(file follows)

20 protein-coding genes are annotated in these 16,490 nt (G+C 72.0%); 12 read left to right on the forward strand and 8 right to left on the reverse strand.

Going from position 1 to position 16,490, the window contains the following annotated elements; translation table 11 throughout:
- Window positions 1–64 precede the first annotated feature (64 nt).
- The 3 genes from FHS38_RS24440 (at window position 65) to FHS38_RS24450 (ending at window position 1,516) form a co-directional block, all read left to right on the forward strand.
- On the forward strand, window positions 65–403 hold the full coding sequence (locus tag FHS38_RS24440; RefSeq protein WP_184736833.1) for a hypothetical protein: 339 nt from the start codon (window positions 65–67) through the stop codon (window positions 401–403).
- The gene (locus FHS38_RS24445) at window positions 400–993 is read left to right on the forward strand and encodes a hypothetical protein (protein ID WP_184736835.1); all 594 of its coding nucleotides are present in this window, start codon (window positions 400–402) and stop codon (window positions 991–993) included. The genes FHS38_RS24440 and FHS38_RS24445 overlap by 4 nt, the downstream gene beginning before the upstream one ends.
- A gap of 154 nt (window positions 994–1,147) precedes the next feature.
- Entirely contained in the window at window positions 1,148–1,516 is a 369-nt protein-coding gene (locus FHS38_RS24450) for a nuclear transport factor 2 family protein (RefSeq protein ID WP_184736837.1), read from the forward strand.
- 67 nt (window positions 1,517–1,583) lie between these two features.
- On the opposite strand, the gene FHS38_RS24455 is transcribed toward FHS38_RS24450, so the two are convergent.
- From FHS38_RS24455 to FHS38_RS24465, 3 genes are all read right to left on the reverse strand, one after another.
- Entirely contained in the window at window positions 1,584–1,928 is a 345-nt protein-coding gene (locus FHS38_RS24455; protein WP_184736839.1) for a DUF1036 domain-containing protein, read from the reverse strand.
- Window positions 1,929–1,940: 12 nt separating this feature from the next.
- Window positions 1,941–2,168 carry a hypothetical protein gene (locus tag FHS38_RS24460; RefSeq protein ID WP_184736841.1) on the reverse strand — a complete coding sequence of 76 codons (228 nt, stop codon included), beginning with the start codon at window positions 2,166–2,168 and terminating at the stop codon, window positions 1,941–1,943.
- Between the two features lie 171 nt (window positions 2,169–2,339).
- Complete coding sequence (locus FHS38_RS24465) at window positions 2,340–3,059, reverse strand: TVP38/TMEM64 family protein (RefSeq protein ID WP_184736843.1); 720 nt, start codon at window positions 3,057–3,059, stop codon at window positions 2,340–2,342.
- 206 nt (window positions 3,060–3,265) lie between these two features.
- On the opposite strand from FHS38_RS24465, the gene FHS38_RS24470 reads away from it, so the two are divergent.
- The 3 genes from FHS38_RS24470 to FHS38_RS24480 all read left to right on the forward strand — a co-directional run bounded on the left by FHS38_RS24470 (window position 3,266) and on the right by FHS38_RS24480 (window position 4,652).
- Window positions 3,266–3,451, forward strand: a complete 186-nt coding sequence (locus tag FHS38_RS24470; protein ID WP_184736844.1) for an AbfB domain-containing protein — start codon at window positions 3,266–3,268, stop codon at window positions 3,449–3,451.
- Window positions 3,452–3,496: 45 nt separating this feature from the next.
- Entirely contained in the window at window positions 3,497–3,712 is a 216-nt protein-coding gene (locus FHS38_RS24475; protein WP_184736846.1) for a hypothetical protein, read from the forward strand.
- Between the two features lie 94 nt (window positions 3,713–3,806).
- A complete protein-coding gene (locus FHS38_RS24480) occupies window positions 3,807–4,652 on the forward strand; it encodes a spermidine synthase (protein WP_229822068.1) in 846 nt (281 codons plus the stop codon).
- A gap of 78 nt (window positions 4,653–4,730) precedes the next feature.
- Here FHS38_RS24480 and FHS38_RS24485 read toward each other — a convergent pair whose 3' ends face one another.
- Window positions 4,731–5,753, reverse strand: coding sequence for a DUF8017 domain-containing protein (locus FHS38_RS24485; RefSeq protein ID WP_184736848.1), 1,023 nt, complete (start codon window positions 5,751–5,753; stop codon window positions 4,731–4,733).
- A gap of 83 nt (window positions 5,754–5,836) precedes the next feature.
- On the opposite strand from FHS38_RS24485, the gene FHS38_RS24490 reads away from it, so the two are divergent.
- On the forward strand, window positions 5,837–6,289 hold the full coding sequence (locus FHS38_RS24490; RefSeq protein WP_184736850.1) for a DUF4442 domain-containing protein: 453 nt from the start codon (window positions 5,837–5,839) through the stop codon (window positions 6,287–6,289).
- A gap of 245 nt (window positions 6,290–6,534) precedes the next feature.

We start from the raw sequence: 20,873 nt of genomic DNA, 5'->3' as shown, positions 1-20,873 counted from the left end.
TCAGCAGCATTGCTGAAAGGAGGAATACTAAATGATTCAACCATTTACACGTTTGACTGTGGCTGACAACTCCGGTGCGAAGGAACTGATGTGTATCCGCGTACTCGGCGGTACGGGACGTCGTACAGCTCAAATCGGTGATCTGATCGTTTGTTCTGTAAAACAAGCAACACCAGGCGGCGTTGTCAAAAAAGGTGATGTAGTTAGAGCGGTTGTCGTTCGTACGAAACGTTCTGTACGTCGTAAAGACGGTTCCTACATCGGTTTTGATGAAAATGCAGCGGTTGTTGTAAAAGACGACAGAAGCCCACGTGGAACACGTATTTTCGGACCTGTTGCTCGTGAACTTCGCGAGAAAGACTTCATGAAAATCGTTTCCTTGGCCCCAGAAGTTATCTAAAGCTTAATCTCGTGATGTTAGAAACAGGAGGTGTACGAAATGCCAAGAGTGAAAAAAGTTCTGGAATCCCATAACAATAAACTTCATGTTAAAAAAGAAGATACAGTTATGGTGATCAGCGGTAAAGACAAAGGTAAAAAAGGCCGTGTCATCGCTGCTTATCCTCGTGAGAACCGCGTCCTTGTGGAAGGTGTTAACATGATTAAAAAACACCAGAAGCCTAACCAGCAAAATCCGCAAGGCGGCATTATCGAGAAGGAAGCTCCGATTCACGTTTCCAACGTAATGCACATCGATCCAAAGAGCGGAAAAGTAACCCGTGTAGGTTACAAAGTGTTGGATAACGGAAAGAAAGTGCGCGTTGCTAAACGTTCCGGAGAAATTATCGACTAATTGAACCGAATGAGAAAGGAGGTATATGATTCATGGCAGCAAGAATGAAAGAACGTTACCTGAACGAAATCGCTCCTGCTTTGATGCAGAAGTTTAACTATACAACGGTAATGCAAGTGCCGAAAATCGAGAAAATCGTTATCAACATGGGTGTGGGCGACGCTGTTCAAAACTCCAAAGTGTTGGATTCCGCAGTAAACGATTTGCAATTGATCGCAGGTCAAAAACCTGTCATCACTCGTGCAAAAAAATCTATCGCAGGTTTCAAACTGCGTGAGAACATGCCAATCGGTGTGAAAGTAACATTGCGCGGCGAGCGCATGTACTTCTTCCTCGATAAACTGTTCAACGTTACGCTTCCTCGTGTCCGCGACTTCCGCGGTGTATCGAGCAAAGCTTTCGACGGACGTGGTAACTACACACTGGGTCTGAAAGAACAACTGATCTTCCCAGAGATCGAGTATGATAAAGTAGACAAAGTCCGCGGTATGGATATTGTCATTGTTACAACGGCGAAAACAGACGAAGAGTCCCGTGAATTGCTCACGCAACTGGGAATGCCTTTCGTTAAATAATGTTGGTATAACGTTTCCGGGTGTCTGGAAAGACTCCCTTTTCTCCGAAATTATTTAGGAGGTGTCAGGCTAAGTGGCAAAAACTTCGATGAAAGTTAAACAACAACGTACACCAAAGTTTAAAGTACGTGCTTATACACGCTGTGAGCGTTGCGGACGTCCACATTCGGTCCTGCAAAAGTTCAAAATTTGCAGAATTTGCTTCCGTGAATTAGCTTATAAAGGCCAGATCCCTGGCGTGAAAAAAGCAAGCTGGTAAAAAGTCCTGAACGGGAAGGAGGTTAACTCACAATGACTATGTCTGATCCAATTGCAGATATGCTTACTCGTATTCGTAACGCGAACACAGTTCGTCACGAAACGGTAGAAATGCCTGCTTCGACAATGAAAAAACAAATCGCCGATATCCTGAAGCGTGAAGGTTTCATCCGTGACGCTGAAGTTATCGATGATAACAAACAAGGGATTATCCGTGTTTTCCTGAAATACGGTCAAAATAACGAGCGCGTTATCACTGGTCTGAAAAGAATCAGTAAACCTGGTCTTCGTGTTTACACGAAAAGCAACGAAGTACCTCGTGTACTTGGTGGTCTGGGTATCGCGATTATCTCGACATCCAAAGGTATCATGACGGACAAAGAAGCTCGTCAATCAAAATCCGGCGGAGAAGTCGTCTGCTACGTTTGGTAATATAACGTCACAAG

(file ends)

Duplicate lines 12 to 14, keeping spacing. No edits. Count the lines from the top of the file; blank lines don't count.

- Entirely contained in the window at window positions 1,584–1,928 is a 345-nt protein-coding gene (locus FHS38_RS24455; protein WP_184736839.1) for a DUF1036 domain-containing protein, read from the reverse strand.
- Window positions 1,929–1,940: 12 nt separating this feature from the next.
- Window positions 1,941–2,168 carry a hypothetical protein gene (locus tag FHS38_RS24460; RefSeq protein ID WP_184736841.1) on the reverse strand — a complete coding sequence of 76 codons (228 nt, stop codon included), beginning with the start codon at window positions 2,166–2,168 and terminating at the stop codon, window positions 1,941–1,943.